On this day, 27th April 1882, Prince Leopold, youngest son of Queen Victoria, married Princess Helen of Waldeck Pyrmont at St George’s Chapel, Windsor.
Like most of his siblings, Leopold saw marriage as his only escape from the control of his mother. Although she was hesitant at first, Victoria soon agreed to the prospect. Along with his famous haemophilia, Leopold also suffered from mild epilepsy, which at the time was considered a social stigma. This, along with his overbearing mother, caused the search for suitors was much more difficult than anyone had anticipated. Suggested suitors included: Alice and Edith Liddell; Princess Frederica of Hanover, with whom he developed a lifelong friendship; Daisy Maynard; Princess Elisabeth of Hesse-Kassel; Princess Karoline Mathilde of Schleswig-Holstein-Sonderburg-Augustenburg; Princess Stéphanie of Belgium and Princess Victoria of Baden. He also developed a shared fondness with Mary Baring. However, aged just nineteen, Mary felt she was too young to marry.
After being rejected by around nine women, Leopold’s eldest sister sister, Crown Princess Victoria, suggested Princess Helen of Waldeck and Prymont. In September 1881, Leopold stayed in Darmstadt with his widowed brother-in-law, Louis, Grand Duke of Hesse and by Rhine. While there, he met Helen for the first time. The two immediately got along and after being informed of his conditions, Helen’s family agreed to the match. On 17th November, Leopold and Helen became engaged. In a letter to Louis, Leopold wrote that he was “mad with joy”.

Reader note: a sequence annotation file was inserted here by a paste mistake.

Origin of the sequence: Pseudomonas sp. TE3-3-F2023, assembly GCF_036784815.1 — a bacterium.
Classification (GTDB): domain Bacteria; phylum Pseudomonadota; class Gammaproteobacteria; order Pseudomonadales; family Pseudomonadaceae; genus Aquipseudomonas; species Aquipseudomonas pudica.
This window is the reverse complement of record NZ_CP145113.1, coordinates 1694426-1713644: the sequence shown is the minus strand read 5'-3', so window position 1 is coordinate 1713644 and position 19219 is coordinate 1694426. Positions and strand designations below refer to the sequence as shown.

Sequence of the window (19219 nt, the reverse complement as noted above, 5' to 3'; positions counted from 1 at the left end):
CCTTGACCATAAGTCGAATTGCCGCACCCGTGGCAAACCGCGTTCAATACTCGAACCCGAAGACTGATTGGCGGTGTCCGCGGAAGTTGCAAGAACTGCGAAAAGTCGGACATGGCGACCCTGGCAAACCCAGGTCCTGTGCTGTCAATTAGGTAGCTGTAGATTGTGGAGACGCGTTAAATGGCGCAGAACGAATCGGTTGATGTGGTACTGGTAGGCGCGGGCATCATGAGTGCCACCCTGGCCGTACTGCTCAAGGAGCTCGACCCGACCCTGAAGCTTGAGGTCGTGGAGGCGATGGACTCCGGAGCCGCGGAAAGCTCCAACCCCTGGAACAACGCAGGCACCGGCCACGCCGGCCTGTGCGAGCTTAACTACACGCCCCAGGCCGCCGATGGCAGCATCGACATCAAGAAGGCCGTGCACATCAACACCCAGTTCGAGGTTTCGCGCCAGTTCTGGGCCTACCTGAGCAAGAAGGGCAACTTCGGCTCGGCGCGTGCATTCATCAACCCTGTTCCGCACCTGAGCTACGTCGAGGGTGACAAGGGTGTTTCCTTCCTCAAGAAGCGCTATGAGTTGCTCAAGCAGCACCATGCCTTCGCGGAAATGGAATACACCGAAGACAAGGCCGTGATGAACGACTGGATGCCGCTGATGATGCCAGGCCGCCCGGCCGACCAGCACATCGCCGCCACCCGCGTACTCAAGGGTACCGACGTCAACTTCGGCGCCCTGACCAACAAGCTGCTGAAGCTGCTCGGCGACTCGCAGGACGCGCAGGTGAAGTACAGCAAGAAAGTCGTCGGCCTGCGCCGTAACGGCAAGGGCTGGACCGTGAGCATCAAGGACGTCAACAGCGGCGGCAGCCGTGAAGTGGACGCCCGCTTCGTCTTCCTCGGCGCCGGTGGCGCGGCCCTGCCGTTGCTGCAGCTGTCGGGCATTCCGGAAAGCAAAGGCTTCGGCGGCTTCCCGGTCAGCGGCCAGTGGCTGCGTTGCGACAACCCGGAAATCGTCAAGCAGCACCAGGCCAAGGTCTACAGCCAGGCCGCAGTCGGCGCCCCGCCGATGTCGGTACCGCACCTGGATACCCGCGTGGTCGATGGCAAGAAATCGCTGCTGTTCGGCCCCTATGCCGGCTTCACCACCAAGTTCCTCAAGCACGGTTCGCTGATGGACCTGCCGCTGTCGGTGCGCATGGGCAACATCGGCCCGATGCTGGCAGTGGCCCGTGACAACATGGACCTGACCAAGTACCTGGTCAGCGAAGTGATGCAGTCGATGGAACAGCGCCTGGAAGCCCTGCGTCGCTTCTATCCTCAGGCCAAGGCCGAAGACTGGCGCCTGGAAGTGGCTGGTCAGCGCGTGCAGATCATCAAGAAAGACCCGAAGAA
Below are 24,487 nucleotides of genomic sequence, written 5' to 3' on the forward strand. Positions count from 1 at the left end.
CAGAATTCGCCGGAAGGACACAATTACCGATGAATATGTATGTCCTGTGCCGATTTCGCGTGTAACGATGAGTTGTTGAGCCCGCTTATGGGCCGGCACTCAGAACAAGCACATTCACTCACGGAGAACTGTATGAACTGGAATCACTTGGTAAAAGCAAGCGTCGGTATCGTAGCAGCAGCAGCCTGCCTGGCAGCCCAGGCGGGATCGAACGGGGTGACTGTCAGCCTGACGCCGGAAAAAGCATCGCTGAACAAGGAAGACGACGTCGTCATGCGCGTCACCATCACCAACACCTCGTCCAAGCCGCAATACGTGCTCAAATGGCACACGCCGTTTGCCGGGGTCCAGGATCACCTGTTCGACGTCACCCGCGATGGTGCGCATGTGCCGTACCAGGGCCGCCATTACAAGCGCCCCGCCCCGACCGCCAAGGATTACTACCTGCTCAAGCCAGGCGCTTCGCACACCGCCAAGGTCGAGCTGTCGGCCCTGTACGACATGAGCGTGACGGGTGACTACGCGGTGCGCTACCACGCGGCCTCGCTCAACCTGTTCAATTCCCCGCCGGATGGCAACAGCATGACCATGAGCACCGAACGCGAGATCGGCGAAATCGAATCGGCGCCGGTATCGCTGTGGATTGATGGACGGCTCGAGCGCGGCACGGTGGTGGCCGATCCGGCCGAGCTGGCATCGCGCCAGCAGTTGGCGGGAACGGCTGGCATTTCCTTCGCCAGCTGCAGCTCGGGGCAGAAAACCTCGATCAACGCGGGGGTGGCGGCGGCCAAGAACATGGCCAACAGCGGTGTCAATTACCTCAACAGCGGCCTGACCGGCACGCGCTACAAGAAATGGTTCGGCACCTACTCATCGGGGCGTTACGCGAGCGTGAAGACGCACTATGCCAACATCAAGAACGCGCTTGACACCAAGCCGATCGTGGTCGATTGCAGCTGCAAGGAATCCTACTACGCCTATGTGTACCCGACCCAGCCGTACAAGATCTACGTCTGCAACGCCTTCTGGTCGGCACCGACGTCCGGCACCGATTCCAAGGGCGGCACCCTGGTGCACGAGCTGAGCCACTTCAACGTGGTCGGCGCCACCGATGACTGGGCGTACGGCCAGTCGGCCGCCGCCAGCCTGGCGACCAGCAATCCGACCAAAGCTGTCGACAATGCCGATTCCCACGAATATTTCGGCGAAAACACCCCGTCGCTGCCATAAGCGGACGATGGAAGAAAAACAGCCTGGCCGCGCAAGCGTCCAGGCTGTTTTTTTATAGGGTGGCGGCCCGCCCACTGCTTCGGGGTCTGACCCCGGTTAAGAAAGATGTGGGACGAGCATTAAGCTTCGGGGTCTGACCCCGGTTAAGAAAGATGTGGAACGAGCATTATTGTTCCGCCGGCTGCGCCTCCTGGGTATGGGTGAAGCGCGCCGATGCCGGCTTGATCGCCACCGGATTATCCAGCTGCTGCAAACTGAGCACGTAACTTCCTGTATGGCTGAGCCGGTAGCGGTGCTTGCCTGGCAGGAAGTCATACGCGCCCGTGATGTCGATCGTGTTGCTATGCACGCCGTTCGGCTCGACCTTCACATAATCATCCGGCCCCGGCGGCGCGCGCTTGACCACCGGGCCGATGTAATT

Their wedding took place five months later, on 27th April 1882. The ceremony was attended by British and European royalty, as well as: government officials, members of the queens household and many other dignitaries. It conducted by the Archbishop of Canterbury, who was aided by the Dean of the Chapel Royal and the bishops of Windsor, Oxford and Worcester. Leopold wore a Colonels uniform and used a cane to assist him down the aisle. He was supported by his Brother, the Prince of Wales, and Louis. Following tradition, Helen wore a white silk gown, with flounces of orange blossom and myrtle. She also wore a diamond necklace, which she had received as a wedding gift from Prince Leopold. She was supported down the aisle by eight bridesmaids.
After the ceremony, the royal party and all their guests returned to Windsor Castle, where the Marriage Register was signed. A luncheon was hosted for the royal guests, while a buffet was served in the Waterloo gallery for the other guests. A private banquet was held in the evening for royalty, clergy members and other invited guests. However, this was missed by the newlyweds, who left Windsor at 4pm to begin their honeymoon at Claremont House in Surrey. Unfortunately, their time away was interrupted when Helena’s sister died suddenly on 30th April.
On 25th February 1883, Helen gave birth to their first child, Princess Alice. A year later, doctors instructed Leopold to visit Cannes to avoid the cold English climate, which often caused him joint pain. At the time, Helen was pregnant with their second child and couldn’t travel. Leopold was hesitant to go but Helen insisted he leave for his health. In the early hours of the 28th March, Leopold died of a cerebral haemorrhage. Four months later, Helen gave birth to their second child, Prince Charles Edward. Although their marriage had been short, it’s thought that they extremely happy together.